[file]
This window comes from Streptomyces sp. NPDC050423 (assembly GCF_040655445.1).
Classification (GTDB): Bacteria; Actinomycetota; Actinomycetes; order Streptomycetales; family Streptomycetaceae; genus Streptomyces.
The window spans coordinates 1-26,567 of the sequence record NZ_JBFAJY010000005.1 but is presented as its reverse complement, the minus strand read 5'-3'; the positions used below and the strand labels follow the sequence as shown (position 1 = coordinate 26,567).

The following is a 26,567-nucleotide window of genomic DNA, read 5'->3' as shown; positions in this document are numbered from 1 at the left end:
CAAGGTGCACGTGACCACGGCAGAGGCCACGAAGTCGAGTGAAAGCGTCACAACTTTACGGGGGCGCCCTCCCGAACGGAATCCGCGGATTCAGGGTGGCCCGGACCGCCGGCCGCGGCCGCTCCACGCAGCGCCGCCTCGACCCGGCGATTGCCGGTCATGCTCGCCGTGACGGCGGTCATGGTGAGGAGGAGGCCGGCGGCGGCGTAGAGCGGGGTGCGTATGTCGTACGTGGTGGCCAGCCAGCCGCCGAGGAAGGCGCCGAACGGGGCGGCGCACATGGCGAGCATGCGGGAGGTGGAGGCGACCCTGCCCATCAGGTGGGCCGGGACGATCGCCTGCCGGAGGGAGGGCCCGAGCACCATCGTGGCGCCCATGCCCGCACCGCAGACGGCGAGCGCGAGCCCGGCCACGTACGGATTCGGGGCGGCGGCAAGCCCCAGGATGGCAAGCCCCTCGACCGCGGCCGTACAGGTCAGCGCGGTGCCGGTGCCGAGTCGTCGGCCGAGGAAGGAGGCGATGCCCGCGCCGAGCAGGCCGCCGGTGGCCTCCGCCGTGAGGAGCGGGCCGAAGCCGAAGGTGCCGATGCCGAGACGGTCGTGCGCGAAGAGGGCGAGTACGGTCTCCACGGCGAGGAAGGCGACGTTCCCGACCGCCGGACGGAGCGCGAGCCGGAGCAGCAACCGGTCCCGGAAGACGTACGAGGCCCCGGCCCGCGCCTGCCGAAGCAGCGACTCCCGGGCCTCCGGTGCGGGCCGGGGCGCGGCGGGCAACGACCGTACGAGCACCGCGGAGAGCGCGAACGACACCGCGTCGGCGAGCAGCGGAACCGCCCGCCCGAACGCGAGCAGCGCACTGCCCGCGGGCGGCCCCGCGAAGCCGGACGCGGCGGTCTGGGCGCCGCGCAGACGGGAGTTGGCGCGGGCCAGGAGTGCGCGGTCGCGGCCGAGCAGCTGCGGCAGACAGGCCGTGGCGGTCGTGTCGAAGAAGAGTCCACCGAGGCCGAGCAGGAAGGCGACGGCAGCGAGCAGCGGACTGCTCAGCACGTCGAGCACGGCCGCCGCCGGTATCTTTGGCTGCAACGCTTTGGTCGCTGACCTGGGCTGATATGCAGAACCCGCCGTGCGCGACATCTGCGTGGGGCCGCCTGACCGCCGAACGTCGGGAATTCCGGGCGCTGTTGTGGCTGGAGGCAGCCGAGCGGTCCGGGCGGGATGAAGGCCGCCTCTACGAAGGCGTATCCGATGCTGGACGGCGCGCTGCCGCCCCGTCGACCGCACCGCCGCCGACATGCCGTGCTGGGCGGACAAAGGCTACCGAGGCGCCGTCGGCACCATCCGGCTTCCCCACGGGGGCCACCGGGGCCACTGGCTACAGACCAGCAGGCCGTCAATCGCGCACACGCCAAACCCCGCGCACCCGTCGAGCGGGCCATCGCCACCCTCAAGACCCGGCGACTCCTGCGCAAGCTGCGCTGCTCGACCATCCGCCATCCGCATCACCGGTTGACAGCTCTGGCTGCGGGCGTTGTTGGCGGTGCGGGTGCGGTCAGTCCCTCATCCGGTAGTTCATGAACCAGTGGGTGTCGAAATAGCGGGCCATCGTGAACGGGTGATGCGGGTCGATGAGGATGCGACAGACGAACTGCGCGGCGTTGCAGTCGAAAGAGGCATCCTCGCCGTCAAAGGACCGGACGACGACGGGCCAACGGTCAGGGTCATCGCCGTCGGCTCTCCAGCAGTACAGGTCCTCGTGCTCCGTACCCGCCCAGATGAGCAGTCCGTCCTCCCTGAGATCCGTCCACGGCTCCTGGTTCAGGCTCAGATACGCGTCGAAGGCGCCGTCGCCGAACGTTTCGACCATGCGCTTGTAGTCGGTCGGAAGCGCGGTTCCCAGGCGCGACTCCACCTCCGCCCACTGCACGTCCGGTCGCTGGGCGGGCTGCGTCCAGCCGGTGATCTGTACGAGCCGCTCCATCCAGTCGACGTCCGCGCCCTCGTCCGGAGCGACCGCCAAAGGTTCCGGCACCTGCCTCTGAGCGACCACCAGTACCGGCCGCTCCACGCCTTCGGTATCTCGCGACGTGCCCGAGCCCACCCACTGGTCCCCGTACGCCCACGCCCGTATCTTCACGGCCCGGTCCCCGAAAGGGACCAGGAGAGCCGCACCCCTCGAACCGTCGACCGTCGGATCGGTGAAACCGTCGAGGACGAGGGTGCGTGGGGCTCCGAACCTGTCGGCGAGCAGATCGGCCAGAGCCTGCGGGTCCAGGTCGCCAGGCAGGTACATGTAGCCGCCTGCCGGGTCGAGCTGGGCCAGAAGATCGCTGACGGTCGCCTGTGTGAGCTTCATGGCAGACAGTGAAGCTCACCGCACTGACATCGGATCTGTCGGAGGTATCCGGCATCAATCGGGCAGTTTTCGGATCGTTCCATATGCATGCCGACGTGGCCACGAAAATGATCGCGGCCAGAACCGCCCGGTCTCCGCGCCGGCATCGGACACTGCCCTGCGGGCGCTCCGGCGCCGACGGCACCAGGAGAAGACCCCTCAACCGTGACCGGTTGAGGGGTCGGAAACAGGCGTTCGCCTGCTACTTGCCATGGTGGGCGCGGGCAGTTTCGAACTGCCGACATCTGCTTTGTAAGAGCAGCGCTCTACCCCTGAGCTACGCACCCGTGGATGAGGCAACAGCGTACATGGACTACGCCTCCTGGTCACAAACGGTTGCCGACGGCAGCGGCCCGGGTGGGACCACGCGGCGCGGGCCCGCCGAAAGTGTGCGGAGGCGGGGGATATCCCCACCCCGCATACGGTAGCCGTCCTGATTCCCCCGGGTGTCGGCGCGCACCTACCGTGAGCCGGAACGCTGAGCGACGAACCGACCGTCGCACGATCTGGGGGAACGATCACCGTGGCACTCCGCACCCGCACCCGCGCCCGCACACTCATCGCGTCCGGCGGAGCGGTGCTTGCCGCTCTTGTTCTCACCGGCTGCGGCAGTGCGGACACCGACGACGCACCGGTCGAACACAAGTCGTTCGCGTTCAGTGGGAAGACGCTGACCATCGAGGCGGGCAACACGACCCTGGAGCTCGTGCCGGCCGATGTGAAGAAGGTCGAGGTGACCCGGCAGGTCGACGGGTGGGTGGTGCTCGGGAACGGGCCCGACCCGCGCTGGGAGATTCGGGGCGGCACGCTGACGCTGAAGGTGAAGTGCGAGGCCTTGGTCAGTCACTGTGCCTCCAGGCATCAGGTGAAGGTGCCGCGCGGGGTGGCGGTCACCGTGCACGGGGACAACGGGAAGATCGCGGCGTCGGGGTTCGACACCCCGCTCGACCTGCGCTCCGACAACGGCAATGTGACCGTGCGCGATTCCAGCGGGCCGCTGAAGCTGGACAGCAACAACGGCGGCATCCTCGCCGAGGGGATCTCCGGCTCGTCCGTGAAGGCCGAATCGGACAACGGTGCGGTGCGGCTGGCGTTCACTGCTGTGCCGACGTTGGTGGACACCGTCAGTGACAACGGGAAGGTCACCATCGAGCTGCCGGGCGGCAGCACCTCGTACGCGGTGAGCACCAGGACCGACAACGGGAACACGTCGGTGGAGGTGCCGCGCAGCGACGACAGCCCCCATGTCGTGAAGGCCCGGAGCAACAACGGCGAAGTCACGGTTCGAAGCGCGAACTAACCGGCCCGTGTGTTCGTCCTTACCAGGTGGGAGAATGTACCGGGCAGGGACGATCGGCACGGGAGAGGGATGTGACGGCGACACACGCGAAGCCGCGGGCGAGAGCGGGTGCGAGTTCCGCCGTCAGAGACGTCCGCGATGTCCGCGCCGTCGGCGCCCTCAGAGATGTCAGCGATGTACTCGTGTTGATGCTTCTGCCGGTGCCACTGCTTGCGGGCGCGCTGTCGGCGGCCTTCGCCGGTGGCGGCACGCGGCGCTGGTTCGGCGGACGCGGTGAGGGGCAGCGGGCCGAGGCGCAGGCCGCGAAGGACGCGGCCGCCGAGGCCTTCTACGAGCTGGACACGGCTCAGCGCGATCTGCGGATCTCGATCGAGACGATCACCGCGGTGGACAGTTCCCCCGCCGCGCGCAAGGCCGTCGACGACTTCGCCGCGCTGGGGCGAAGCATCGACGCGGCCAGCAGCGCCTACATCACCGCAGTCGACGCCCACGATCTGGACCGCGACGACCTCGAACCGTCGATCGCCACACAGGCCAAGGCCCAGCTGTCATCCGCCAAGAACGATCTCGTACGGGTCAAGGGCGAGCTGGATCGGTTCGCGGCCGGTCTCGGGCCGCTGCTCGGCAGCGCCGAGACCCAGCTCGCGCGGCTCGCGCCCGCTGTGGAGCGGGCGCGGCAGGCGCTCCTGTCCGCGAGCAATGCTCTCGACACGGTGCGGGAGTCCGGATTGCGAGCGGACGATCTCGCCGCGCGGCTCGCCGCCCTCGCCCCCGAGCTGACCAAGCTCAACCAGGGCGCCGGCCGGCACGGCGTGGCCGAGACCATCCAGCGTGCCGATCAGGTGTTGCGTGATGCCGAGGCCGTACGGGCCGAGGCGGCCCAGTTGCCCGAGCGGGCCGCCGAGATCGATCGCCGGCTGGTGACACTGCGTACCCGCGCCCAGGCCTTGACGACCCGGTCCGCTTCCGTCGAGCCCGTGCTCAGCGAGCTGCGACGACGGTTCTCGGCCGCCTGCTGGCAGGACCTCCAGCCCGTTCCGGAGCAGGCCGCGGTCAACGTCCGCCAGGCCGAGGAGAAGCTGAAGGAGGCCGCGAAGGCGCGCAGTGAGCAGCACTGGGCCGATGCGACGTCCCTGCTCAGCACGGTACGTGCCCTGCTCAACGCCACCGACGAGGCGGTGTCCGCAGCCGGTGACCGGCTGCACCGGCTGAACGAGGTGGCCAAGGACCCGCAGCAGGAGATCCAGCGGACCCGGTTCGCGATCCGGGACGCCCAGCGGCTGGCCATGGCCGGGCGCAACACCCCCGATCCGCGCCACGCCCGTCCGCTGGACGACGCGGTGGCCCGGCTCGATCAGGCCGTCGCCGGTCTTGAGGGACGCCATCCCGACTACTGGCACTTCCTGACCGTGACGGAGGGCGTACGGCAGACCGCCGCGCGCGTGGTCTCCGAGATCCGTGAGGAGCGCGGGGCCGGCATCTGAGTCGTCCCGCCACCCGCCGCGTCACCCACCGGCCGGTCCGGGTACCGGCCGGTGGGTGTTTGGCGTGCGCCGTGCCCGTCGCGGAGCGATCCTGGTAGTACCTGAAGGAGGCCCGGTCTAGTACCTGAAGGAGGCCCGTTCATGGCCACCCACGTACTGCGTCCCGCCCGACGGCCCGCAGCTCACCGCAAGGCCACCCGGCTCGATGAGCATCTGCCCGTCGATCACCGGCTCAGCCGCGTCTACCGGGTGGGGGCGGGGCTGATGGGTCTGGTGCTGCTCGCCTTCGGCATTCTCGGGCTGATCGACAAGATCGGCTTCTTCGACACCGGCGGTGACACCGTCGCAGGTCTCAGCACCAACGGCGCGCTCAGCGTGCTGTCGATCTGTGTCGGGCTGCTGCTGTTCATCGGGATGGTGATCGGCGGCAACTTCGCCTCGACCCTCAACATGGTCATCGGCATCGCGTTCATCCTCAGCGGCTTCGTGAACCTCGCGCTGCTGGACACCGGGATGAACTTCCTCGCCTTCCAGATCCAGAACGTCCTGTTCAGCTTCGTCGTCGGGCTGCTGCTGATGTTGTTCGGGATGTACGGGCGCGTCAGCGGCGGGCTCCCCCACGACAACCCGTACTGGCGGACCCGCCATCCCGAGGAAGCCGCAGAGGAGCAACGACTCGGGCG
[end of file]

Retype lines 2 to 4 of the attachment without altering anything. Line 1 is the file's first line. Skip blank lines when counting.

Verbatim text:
Classification (GTDB): Bacteria; Actinomycetota; Actinomycetes; order Streptomycetales; family Streptomycetaceae; genus Streptomyces.
The window spans coordinates 1-26,567 of the sequence record NZ_JBFAJY010000005.1 but is presented as its reverse complement, the minus strand read 5'-3'; the positions used below and the strand labels follow the sequence as shown (position 1 = coordinate 26,567).

The following is a 26,567-nucleotide window of genomic DNA, read 5'->3' as shown; positions in this document are numbered from 1 at the left end: